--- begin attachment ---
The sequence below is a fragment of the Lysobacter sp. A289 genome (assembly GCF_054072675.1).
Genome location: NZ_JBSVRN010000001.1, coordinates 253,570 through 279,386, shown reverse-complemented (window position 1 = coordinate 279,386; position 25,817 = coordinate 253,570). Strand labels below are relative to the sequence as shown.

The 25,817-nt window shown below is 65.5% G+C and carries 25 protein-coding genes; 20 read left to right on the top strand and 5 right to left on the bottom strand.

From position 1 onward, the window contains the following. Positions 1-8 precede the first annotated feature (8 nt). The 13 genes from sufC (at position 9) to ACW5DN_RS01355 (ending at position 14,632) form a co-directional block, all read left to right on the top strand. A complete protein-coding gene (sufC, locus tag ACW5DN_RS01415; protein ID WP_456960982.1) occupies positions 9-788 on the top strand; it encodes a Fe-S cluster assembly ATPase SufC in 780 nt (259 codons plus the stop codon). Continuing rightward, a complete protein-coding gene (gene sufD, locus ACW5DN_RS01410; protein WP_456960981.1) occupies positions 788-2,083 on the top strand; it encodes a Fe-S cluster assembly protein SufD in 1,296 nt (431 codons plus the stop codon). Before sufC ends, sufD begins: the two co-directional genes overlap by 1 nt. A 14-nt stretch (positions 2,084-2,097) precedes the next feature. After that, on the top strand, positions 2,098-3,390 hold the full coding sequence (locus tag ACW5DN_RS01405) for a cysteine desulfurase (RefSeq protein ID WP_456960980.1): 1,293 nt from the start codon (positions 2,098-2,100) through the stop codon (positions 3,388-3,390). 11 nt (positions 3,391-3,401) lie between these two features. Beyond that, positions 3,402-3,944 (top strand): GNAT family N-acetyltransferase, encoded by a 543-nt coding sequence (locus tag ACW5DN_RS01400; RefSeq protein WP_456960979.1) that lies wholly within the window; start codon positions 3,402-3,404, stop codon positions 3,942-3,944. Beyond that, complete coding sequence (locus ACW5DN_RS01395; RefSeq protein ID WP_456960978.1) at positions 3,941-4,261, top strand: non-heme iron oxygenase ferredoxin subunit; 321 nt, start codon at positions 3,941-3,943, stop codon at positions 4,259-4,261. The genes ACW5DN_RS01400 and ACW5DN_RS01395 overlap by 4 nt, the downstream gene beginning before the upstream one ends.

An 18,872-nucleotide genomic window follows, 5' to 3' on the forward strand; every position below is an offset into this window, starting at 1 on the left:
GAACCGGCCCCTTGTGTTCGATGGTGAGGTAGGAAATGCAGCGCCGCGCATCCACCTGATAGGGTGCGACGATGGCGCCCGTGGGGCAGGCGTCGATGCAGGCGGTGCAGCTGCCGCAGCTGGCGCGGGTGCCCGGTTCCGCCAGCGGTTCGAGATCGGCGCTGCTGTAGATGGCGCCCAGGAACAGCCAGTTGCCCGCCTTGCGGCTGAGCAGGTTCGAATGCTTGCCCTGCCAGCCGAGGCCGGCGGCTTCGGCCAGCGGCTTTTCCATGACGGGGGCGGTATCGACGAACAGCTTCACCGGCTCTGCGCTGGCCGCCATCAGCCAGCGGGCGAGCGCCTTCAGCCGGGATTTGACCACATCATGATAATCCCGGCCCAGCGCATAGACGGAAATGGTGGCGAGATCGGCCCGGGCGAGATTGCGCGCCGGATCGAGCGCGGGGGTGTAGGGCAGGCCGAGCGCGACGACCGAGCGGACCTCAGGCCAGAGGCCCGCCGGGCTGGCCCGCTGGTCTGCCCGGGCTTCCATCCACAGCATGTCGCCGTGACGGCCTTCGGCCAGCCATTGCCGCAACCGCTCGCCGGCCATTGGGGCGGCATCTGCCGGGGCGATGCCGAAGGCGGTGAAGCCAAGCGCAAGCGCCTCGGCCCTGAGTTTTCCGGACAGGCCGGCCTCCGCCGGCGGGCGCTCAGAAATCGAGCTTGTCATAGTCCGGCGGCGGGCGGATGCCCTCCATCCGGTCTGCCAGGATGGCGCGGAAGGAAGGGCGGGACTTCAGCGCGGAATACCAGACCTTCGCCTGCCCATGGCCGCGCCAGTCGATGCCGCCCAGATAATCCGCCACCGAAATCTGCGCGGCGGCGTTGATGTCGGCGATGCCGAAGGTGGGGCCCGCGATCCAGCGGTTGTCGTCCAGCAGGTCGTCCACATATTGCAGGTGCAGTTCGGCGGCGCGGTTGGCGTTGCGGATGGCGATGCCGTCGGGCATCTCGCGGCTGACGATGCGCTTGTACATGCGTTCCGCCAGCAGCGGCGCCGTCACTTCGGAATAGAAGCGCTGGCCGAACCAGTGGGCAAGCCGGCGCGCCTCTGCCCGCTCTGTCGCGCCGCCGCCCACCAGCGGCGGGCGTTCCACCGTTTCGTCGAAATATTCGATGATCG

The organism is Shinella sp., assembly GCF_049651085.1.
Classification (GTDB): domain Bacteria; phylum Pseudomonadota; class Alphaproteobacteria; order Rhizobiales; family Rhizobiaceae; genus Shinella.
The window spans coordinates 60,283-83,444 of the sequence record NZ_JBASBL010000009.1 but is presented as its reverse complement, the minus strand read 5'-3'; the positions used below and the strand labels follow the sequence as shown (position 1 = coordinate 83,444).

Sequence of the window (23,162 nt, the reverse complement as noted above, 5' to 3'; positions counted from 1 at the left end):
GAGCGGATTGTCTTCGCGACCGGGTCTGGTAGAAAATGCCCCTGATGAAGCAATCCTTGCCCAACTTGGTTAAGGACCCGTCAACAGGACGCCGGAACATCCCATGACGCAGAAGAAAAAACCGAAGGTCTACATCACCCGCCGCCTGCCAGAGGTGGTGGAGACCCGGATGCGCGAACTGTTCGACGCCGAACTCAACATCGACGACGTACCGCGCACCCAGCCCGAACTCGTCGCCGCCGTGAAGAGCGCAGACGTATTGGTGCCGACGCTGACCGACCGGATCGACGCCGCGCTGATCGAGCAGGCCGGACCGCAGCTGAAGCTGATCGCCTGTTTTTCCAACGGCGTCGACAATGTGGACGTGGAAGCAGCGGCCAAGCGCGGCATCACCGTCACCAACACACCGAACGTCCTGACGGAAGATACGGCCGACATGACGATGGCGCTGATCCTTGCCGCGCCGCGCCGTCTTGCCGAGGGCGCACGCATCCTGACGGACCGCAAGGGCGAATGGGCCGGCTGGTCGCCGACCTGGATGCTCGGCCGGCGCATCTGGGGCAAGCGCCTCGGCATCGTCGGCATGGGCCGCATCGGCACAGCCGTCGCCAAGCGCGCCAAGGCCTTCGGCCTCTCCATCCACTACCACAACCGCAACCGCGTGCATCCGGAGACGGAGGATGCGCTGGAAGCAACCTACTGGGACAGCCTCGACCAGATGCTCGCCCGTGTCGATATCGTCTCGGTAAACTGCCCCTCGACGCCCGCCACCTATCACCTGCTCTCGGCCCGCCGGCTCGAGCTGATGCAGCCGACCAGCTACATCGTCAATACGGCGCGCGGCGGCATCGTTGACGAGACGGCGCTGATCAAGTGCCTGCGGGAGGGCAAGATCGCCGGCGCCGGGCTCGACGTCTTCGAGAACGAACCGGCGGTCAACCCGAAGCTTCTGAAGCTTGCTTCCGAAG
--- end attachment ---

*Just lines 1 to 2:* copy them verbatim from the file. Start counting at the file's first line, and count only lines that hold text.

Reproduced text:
The sequence below is a fragment of the Lysobacter sp. A289 genome (assembly GCF_054072675.1).
Genome location: NZ_JBSVRN010000001.1, coordinates 253,570 through 279,386, shown reverse-complemented (window position 1 = coordinate 279,386; position 25,817 = coordinate 253,570). Strand labels below are relative to the sequence as shown.